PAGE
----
John Maxwell says, “Leadership is influence, nothing more, nothing less.”
If leadership is influence, how does one influence?
One of the best books for teaching practical influence is Dale Carnegie’s, “How to Win Friends and Influence People.” This book provides the reader practical principles that lead to the efficient influencing of others.
I have read this book at least five times and use the information daily to increase my influence and validate my perspective on how I influence others. I wanted to share my version of Dale’s principles.
My principles for influence are:
- Don’t criticize, condemn or complain – Instead, try to understand their position and what is causing you to criticize, condemn or complain.
- Give honest and sincere appreciation – Freely praise, recognize and appreciate the efforts, and accomplishments of others. People cherish your words and will keep them over a lifetime!
- Become genuinely interested in other people – If you want others to respect you, help you help yourself, and partner with you to achieve success, make this principle a part of your character.
- Smile – We send messages through our facial expressions. Smiling brightens the lives of all who see it.
- What’s in a Name? – Remember that a person’s name is to that person the sweetest and most important sound in any language. Approaching any situation using a person’s name will reduce negativity, increase your influence and add validity to the words you say.
- Be a good listener – Encourage others to talk about themselves. Remember that the people you are talking to are a hundred times more interested in themselves and their wants and problems than they are about you and your problems.
- Talk in terms of the other person’s interest – Talking in terms of the other person’s interest keeps them engaged and pays off for both parties.
- Make the other person feel important, and be sincere – Talk to people about themselves, and they will listen for hours.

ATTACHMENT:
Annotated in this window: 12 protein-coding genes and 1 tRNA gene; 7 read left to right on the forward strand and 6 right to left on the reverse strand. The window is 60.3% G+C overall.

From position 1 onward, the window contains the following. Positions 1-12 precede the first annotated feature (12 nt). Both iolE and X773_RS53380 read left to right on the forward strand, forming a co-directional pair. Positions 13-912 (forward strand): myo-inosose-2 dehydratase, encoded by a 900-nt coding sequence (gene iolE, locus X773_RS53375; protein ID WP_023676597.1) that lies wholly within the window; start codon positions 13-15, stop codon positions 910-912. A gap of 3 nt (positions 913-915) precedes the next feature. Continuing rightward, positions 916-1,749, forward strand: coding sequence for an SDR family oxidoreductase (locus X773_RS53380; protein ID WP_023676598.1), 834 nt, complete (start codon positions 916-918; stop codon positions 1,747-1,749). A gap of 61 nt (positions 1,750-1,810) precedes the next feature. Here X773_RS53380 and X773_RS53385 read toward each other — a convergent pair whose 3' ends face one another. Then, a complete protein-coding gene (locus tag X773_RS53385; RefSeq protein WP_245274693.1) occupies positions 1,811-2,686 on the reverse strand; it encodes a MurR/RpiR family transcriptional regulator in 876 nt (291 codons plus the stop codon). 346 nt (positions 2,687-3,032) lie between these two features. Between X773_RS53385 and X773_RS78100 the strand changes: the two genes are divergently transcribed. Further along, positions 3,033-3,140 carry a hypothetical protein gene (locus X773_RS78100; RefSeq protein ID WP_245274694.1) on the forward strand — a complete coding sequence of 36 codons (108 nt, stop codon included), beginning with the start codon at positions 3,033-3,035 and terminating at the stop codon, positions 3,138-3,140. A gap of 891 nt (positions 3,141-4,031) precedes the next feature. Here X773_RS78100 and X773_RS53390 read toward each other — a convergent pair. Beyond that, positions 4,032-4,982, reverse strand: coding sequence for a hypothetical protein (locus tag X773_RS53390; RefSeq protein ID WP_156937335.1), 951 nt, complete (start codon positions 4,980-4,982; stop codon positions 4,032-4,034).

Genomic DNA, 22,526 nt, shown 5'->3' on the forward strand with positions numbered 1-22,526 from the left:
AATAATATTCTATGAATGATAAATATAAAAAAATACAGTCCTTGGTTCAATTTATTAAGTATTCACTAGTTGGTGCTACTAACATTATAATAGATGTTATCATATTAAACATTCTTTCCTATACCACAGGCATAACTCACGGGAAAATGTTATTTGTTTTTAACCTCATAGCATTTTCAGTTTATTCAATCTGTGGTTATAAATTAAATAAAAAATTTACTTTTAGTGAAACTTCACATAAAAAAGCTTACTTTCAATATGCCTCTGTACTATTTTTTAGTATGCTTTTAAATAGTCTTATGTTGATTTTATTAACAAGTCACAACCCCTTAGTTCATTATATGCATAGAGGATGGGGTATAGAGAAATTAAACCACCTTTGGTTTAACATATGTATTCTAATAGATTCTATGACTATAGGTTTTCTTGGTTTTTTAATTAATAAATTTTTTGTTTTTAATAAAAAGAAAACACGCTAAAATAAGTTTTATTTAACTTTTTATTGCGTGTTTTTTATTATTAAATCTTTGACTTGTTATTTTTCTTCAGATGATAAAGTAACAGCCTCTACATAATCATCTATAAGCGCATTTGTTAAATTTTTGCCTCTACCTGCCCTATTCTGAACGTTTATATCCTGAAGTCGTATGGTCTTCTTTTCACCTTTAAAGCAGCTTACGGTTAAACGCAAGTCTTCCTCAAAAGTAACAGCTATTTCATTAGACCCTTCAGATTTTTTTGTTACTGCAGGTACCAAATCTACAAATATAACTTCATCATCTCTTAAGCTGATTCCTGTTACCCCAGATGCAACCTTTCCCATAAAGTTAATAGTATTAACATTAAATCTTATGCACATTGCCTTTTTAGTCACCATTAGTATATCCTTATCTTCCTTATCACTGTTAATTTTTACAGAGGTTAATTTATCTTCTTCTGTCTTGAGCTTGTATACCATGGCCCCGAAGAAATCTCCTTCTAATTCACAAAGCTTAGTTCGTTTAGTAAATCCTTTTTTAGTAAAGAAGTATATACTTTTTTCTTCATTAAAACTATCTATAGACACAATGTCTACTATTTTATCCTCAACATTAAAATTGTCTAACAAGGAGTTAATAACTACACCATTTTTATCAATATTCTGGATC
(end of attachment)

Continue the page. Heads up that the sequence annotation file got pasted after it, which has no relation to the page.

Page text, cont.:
- The only way to get the best of an argument is to avoid it – All arguments do is show the arrogance in your pride and a lack of humility.
- Show respect for the other person’s opinion – Never say “you’re wrong.” Instead, use diplomacy.
- If you are wrong, admit it quickly and emphatically – Remember the old proverb, “by fighting you never get enough, but by yielding, you get more than you expected.”
- Begin in a friendly way – Remember what Lincoln said: “A drop of honey catches more flies than a gallon of gall.”Get the other person saying “yes, yes” immediately.
- Who cares where the idea came from – Let the other person feel the idea is his or hers. Influence is achieved by teamwork, not arrogance.
- Try honestly to see things from the other person’s point of view – An increased tendency to always think regarding the other person’s point of view and see things from that person’s angle as well as your own.
- Challenge the Person -Every successful person wants a chance of self-expression, the opportunity to prove one’s worth.
- Begin with praise and honest appreciation – The first 30 seconds of any conversation should include praise, gratitude or thankfulness or general good will. Open every email or correspondence with the same thoughts.
- Call attention to peoples mistakes indirectly – Learn how to point out errors and opportunities for improvement by encouraging the person, rather than discouraging them. Talk about your own mistakes before criticizing the other person.
- Ask questions, instead of giving direct orders – Information informs, questions transform! All direct orders do is create resistance between the giver and receiver.
- Give the other person a fine reputation to live up to – Help the other person to succeed. Be aware of their faults and coach them to success.
Apply these 20 principles and begin to see your influence increase and your leadership of others grow.